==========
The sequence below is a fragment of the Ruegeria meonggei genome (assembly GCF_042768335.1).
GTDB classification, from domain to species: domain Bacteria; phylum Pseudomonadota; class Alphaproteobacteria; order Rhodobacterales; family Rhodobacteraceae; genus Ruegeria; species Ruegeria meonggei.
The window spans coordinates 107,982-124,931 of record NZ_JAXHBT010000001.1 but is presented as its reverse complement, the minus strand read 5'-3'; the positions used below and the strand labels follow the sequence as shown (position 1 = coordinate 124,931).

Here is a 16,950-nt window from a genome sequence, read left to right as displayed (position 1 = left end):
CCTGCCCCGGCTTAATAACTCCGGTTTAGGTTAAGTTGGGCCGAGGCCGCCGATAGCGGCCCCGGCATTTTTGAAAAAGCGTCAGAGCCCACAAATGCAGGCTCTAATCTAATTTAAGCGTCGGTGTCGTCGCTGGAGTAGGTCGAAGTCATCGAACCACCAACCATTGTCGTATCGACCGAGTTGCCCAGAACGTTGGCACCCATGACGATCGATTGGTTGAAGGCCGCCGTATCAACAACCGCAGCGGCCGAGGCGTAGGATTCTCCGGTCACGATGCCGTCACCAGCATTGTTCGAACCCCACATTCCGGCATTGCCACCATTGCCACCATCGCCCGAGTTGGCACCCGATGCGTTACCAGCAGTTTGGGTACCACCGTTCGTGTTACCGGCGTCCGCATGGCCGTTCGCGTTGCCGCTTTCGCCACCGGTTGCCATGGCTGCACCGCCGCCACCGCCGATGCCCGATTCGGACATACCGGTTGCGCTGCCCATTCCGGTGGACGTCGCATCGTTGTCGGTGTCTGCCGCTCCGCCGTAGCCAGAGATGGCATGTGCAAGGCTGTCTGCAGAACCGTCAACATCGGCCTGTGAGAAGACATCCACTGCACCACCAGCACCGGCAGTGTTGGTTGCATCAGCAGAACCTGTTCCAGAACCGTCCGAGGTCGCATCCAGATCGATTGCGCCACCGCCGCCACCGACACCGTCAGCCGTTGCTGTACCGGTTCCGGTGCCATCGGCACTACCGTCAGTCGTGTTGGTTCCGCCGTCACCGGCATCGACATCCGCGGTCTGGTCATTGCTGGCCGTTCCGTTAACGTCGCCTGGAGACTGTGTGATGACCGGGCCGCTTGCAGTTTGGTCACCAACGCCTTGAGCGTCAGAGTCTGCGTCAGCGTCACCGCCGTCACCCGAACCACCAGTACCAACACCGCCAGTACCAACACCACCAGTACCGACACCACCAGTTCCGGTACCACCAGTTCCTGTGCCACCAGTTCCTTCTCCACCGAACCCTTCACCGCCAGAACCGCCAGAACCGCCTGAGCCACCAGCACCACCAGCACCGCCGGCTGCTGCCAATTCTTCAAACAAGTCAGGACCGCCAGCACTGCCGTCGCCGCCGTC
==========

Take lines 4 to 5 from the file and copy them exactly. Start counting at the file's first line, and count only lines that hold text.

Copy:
Here is a 16,950-nt window from a genome sequence, read left to right as displayed (position 1 = left end):
CCTGCCCCGGCTTAATAACTCCGGTTTAGGTTAAGTTGGGCCGAGGCCGCCGATAGCGGCCCCGGCATTTTTGAAAAAGCGTCAGAGCCCACAAATGCAGGCTCTAATCTAATTTAAGCGTCGGTGTCGTCGCTGGAGTAGGTCGAAGTCATCGAACCACCAACCATTGTCGTATCGACCGAGTTGCCCAGAACGTTGGCACCCATGACGATCGATTGGTTGAAGGCCGCCGTATCAACAACCGCAGCGGCCGAGGCGTAGGATTCTCCGGTCACGATGCCGTCACCAGCATTGTTCGAACCCCACATTCCGGCATTGCCACCATTGCCACCATCGCCCGAGTTGGCACCCGATGCGTTACCAGCAGTTTGGGTACCACCGTTCGTGTTACCGGCGTCCGCATGGCCGTTCGCGTTGCCGCTTTCGCCACCGGTTGCCATGGCTGCACCGCCGCCACCGCCGATGCCCGATTCGGACATACCGGTTGCGCTGCCCATTCCGGTGGACGTCGCATCGTTGTCGGTGTCTGCCGCTCCGCCGTAGCCAGAGATGGCATGTGCAAGGCTGTCTGCAGAACCGTCAACATCGGCCTGTGAGAAGACATCCACTGCACCACCAGCACCGGCAGTGTTGGTTGCATCAGCAGAACCTGTTCCAGAACCGTCCGAGGTCGCATCCAGATCGATTGCGCCACCGCCGCCACCGACACCGTCAGCCGTTGCTGTACCGGTTCCGGTGCCATCGGCACTACCGTCAGTCGTGTTGGTTCCGCCGTCACCGGCATCGACATCCGCGGTCTGGTCATTGCTGGCCGTTCCGTTAACGTCGCCTGGAGACTGTGTGATGACCGGGCCGCTTGCAGTTTGGTCACCAACGCCTTGAGCGTCAGAGTCTGCGTCAGCGTCACCGCCGTCACCCGAACCACCAGTACCAACACCGCCAGTACCAACACCACCAGTACCGACACCACCAGTTCCGGTACCACCAGTTCCTGTGCCACCAGTTCCTTCTCCACCGAACCCTTCACCGCCAGAACCGCCAGAACCGCCTGAGCCACCAGCACCACCAGCACCGCCGGCTGCTGCCAATTCTTCAAACAAGTCAGGACCGCCAGCACTGCCGTCGCCGCCGTC